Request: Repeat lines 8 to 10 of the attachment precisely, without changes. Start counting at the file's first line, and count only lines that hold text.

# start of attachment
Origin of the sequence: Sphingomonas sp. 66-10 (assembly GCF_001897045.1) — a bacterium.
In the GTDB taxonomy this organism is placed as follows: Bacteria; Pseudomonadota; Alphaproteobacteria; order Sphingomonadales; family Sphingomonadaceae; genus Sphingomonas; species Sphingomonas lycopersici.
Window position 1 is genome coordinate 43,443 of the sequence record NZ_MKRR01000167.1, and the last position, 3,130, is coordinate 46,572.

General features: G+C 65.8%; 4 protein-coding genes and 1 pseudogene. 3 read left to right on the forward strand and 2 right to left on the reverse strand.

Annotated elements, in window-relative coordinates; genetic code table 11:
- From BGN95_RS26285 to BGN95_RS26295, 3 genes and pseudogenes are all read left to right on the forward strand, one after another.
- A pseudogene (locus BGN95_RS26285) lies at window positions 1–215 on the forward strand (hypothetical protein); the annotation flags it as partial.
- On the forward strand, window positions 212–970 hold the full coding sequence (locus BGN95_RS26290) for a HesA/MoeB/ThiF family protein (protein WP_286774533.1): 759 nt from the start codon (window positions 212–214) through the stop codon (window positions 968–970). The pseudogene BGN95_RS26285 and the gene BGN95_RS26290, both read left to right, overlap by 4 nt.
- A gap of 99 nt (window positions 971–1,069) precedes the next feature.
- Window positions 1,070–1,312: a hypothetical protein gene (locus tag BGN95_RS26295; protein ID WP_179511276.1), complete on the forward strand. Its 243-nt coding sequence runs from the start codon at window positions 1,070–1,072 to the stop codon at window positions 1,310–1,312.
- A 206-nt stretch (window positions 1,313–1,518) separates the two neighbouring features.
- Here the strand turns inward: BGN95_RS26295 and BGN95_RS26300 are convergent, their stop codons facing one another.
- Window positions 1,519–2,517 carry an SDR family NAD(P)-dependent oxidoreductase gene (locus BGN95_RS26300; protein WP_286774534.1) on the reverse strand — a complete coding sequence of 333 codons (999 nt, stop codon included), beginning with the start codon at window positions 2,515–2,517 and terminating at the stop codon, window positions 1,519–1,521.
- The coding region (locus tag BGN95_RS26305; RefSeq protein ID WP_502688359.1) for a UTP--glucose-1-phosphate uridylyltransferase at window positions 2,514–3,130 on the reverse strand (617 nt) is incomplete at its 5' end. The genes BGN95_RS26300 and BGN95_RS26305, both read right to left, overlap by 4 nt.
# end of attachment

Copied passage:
- On the forward strand, window positions 212–970 hold the full coding sequence (locus BGN95_RS26290) for a HesA/MoeB/ThiF family protein (protein WP_286774533.1): 759 nt from the start codon (window positions 212–214) through the stop codon (window positions 968–970). The pseudogene BGN95_RS26285 and the gene BGN95_RS26290, both read left to right, overlap by 4 nt.
- A gap of 99 nt (window positions 971–1,069) precedes the next feature.
- Window positions 1,070–1,312: a hypothetical protein gene (locus tag BGN95_RS26295; protein ID WP_179511276.1), complete on the forward strand. Its 243-nt coding sequence runs from the start codon at window positions 1,070–1,072 to the stop codon at window positions 1,310–1,312.